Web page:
There have been case reports of favourable outcomes after use of corticosteroids to treat clozapine-related myocarditis, predominantly in patients with proven eosinophilic infiltrates on biopsy.24,25 Corticosteroids have also been used successfully to treat non-clozapine-related eosinophilic myocarditis.21,26 However, there have also been numerous reports of recovery of LV function without corticosteroid treatment. Limited trial data based on patients with biopsy-proven non-clozapine-related myocarditis suggest no benefit from routine treatment with immunosuppressive therapy.27 Furthermore, corticosteroids may be associated with worsening of psychiatric symptoms. Therefore, based on current evidence, the routine use of corticosteroids to treat clozapine-induced cardiotoxicity cannot be recommended.

A difficult scenario arises when patients with treatment-resistant schizophrenia who respond only to clozapine develop clinical or echocardiographic evidence of cardiotoxicity. In some instances, clozapine treatment has been continued under close clinical and echocardiographic supervision (with appropriate consent). This approach is not routinely advocated, but may be an option of last resort for patients with severe psychosis.9 Treating clinicians may also face a similar dilemma regarding whether or not to rechallenge patients with clozapine after previous cardiotoxicity. There are reported cases of successful clozapine rechallenge in patients with previous documented clozapine-induced myocarditis.22,28 Needless to say, the decision should be made on an individual basis and the rechallenge administered in a well supervised, controlled environment.

Conclusion (Box 2)

Clozapine is a useful drug for patients with disabling, treatment-resistant schizophrenia. The majority of patients taking clozapine do not experience side effects, but cardiotoxicity is a serious potential complication. Early detection of LV dysfunction is important, necessitating regular clinical review and echocardiographic assessment. In the future, simple and inexpensive cardiac biomarkers such as BNP may prove useful for screening, but further studies are needed to define their utility. Treatment of clozapine-related cardiotoxicity involves discontinuing clozapine treatment and providing supportive care. Active treatments such as corticosteroid therapy are not currently supported by evidence.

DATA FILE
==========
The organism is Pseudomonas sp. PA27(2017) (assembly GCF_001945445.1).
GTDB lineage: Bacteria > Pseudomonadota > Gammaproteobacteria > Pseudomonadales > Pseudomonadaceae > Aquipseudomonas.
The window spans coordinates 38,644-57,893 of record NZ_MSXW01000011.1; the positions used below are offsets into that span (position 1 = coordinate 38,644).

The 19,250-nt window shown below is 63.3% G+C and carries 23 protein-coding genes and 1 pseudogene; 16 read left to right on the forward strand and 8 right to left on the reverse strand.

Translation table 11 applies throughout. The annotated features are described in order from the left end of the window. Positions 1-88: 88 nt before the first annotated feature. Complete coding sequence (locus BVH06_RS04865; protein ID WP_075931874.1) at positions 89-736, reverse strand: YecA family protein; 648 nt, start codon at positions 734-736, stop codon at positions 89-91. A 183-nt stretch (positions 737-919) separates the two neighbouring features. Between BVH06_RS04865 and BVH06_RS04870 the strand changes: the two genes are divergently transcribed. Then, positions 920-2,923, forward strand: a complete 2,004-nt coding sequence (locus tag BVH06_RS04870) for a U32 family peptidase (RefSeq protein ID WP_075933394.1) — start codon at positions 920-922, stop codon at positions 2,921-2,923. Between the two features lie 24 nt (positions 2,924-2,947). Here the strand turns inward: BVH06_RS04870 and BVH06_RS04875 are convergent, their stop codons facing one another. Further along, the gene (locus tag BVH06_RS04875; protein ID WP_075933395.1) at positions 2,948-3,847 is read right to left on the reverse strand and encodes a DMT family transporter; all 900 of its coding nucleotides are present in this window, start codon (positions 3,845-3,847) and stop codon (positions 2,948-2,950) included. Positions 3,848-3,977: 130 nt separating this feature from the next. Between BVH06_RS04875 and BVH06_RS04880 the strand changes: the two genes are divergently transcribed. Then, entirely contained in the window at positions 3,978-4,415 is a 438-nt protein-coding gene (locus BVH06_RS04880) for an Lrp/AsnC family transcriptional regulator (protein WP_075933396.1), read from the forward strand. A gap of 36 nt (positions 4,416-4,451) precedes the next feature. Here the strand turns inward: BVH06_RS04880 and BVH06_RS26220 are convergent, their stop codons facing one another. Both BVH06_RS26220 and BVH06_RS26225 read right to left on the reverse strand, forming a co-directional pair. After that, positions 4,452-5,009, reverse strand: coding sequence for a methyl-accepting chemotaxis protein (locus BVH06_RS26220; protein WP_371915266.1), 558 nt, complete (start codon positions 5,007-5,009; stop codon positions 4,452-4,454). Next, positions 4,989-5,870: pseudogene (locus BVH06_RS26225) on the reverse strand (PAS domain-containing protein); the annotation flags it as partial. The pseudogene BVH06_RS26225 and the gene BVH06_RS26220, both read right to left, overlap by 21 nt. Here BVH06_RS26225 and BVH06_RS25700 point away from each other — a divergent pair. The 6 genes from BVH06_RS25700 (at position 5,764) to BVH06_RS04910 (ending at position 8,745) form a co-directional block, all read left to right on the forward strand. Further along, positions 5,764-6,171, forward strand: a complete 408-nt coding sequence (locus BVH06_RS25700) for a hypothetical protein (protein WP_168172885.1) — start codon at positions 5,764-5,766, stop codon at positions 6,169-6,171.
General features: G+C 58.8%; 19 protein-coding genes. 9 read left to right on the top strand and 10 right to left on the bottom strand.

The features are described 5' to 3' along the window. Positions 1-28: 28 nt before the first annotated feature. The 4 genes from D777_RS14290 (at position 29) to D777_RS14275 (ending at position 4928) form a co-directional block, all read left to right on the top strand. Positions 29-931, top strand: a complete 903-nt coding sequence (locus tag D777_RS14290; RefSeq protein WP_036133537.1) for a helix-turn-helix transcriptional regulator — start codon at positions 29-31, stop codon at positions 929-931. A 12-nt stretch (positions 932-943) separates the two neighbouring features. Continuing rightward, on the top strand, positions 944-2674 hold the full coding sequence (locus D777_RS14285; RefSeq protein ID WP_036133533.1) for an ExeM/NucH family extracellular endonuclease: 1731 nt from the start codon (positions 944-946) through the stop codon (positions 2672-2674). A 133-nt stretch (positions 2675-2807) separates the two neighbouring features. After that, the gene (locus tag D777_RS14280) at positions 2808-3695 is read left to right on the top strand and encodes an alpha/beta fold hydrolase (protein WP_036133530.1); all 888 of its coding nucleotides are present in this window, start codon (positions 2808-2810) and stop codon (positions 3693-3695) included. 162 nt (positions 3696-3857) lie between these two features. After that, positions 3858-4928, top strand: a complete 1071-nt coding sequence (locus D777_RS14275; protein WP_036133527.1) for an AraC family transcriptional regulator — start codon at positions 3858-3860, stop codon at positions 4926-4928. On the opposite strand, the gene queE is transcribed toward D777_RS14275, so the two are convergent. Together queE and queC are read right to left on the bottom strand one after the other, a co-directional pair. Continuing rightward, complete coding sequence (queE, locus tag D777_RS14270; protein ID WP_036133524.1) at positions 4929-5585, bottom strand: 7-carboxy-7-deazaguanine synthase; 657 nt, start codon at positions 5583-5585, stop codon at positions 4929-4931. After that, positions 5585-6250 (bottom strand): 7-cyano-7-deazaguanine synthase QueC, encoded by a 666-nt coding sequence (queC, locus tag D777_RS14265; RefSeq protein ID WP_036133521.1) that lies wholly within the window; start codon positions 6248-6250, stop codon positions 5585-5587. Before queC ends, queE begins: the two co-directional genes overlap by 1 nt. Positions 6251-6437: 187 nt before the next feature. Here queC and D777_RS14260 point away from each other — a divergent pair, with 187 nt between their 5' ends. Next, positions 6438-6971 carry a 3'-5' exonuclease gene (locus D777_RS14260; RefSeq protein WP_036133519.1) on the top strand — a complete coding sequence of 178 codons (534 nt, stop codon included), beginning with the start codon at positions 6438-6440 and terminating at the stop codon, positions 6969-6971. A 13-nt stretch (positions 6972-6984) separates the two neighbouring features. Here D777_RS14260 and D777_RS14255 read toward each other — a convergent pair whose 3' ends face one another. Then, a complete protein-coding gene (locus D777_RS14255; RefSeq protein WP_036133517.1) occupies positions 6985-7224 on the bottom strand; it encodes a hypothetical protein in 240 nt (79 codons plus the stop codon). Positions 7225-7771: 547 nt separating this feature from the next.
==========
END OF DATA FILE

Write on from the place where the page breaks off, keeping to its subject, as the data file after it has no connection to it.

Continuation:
1 Presenting features of adverse reactions to clozapine and of biopsy-proven idiopathic myocarditis

Clozapine adverse drug reactions cited by researchers, in order of frequency6

Presenting features in patients with biopsy-proven idiopathic myocarditis13

Electro- or echocardiographic abnormality (66%)

Abnormal ECG in all patients (prolonged QT interval in 90%)

Fever (49%)

Dyspnoea (90%)

Tachycardia (46%)

Palpitations/arrhythmia (70%)

Elevated troponin level (36%)

Elevated levels of cardiac biomarkers (70%)

Chest pain (32%)

Influenza-type illness/viral prodrome (including fever) (50%)

Elevated creatine kinase level (31%)

Tachycardia (40%)

Leucocytosis (28%)

Leucocytosis (35%)

Dyspnoea (27%)

Chest pain (25%)

ECG = electrocardiogram.

2 Tips for clinicians

  • Clozapine can be a life-saving drug for patients with treatment-resistant schizophrenia, and cardiotoxicity is a rare complication.

  • Screening for asymptomatic patients involves regular assessment of left ventricular function with transthoracic echocardiography, physical examination and perhaps, in the future, BNP assessment. (However, the lack of data on BNP measurement in this situation precludes its routine use.)

  • All patients with suspected clozapine-induced cardiotoxicity require prompt medical assessment with a full blood count, measurement of cardiac biomarkers (including troponin and CRP) and an urgent transthoracic echocardiogram.

  • Initial management of clozapine-induced cardiotoxicity involves cessation of the drug and provision of supportive care.

  • Clozapine rechallenge is possible, but should only be attempted under close clinical supervision in a controlled environment.

BNP = B-type natriuretic peptide. CRP = C-reactive protein.

  • Jamie J Layland1
  • Danny Liew1,2
  • David L Prior1,2

  • 1 St Vincent’s Hospital, Melbourne, VIC.
  • 2 Department of Medicine, University of Melbourne, Melbourne, VIC.

Competing interests:

None identified.

  • 1. Goldner EM, Hsu L, Waraich P, Somers JM. Prevalence and incidence studies of schizophrenic disorders: a systematic review of the literature. Can J Psychiatry 2002; 47: 833-843.